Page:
(WJHL)- Data suggests the Food and Drug Administration is ramping up undercover inspections of vape vendors in Tennessee.
Stores that sell e-cigarette products can be issued a warning letter, a fine or even lose the ability to sell tobacco products for selling to underaged customers in FDA stings.
Since September 2016, the FDA has recorded violations against 366 stores in Tennessee. About 52 percent of the total violations and 67% of “civil money penalties” have occurred since January 1, 2019.
“They [the FDA] just started regulating the electronic cigarette industry in 2016 and so since they’ve done that they’ve increased enforcement actions,” said Rocky Top Vapor Owner David Nelson. “I think they’re trying to figure out how teens are getting ENDS [electronic nicotine delivery systems].”
Only three stores in Northeast Tennessee have been issued warning letters since the FDA began overseeing e-cigarettes. All three of those violations occurred at gas stations in 2017 or before. Store managers for these locations declined to comment.
So far this year, no violations have been documented in Northeast Tennessee, even as major cities in the state see a significant increase in enforcement efforts. Almost none of the violations in Chattanooga, Memphis, Nashville and Knoxville were against specialty vape shops.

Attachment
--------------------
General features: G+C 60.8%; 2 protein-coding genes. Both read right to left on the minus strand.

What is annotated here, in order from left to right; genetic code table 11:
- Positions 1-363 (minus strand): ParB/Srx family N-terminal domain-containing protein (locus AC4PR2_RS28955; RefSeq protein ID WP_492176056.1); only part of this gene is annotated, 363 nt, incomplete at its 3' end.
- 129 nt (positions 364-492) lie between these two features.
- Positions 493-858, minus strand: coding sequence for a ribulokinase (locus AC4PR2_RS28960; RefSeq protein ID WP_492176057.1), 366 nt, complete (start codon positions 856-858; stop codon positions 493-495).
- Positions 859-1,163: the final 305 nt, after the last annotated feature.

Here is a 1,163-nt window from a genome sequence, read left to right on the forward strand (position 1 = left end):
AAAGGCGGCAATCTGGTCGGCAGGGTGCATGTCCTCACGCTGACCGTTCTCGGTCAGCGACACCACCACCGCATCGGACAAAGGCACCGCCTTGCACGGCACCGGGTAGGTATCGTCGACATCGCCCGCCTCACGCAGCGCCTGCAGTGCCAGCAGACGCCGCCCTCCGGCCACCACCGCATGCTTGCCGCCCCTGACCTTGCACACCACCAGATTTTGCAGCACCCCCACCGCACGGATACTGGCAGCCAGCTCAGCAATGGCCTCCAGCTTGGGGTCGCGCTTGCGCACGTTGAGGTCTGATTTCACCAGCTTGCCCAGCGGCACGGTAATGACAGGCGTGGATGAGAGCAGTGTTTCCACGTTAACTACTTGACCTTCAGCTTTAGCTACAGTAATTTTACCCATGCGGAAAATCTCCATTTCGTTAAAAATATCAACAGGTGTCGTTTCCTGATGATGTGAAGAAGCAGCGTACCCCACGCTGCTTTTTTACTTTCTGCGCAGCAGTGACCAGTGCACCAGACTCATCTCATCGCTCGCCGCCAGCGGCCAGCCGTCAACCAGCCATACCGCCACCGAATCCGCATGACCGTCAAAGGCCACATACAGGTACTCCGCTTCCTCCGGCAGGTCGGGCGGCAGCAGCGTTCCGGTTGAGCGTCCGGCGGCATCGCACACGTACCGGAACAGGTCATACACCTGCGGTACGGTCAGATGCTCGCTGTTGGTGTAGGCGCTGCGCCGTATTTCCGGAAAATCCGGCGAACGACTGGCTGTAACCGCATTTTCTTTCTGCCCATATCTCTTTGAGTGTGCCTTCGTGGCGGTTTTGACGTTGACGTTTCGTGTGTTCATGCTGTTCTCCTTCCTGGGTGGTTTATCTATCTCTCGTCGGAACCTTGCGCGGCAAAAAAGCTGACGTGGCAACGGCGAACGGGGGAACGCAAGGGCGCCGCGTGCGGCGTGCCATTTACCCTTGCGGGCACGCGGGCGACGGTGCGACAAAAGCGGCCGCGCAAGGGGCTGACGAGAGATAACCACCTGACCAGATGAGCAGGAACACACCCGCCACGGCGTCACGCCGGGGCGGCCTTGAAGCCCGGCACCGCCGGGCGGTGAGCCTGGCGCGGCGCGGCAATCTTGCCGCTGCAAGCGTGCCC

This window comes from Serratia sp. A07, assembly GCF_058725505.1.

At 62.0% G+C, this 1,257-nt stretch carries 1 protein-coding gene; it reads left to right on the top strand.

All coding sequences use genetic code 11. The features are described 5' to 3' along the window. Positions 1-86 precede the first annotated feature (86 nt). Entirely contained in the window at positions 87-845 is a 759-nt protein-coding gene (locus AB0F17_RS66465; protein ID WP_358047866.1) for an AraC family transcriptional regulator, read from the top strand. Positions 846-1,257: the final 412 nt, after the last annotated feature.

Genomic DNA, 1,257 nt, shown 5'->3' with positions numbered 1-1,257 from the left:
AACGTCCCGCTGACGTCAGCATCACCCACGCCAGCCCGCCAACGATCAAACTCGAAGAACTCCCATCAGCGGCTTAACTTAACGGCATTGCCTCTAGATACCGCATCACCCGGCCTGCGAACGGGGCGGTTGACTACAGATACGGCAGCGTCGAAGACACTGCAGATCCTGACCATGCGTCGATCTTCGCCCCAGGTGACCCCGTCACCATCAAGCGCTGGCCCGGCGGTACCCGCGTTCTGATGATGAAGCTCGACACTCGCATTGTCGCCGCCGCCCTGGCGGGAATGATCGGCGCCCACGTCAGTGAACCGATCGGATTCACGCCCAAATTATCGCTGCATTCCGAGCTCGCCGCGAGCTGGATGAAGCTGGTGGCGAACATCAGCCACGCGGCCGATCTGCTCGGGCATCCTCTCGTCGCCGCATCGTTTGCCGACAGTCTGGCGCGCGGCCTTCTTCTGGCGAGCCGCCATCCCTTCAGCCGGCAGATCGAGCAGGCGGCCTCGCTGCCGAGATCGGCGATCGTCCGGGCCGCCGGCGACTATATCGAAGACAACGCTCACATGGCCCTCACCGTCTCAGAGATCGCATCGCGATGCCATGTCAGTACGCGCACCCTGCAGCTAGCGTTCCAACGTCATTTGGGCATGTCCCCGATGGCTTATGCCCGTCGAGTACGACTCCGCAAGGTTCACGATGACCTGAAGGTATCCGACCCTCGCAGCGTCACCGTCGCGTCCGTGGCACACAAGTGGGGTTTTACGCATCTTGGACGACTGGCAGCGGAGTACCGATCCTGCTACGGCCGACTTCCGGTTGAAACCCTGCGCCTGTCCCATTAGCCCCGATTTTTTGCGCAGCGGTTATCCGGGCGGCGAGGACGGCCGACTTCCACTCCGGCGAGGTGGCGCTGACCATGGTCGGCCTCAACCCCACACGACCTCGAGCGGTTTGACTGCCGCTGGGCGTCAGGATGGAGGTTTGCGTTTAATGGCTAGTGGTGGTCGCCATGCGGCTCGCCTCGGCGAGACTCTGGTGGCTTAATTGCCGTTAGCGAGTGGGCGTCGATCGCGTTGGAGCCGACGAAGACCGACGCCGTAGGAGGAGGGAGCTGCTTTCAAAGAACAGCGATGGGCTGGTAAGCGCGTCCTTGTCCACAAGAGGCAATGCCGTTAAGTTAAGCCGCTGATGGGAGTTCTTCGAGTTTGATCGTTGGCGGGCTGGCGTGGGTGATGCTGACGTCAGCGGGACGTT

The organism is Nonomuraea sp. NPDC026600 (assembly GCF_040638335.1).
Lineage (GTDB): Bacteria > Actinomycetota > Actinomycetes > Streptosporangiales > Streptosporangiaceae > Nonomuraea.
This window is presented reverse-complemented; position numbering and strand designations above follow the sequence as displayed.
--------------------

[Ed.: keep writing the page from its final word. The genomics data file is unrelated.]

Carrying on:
“I’ve been in the industry now for seven years and I know a lot of vape shop owners. I would personally be shocked to find out that a vape shop was intentionally selling to a minor,” said Planet Vapor CEO David Saylor. “That’s just not something we do. We’re here to help people quit smoking and there are enough adults that want to vape.”
“Maybe flavored products only need to be available in vape shops that are adult-only facilities. I think that would help combat teen use and get rid of the locations that teens can actually purchase these products,” Nelson said.
Data also suggests enforcement varies by location. Major cities in Tennessee also had many more passed inspections recorded in 2019. There were only six in Northeast Tennessee, including Planet Vapor and Rocky Top Vapor.
In Tennessee, the FDA has never prohibited a store from selling tobacco products, according to the agency’s database. Its website says, for that to happen, it would require five or more repeated violations within a three-year period.
When asked if the FDA should allow fewer chances, Nelson said, “If you strike out three times you know and you’re selling to underaged people I think something serious should happen.”
“One part of me wants to say yeah you should only get a couple of warnings. The other part says it depends on the circumstances,” Saylor said.
Both Saylor and Nelson said they would support state licensure of vape vendors.
That way, lawmakers could set stricter standards than the FDA.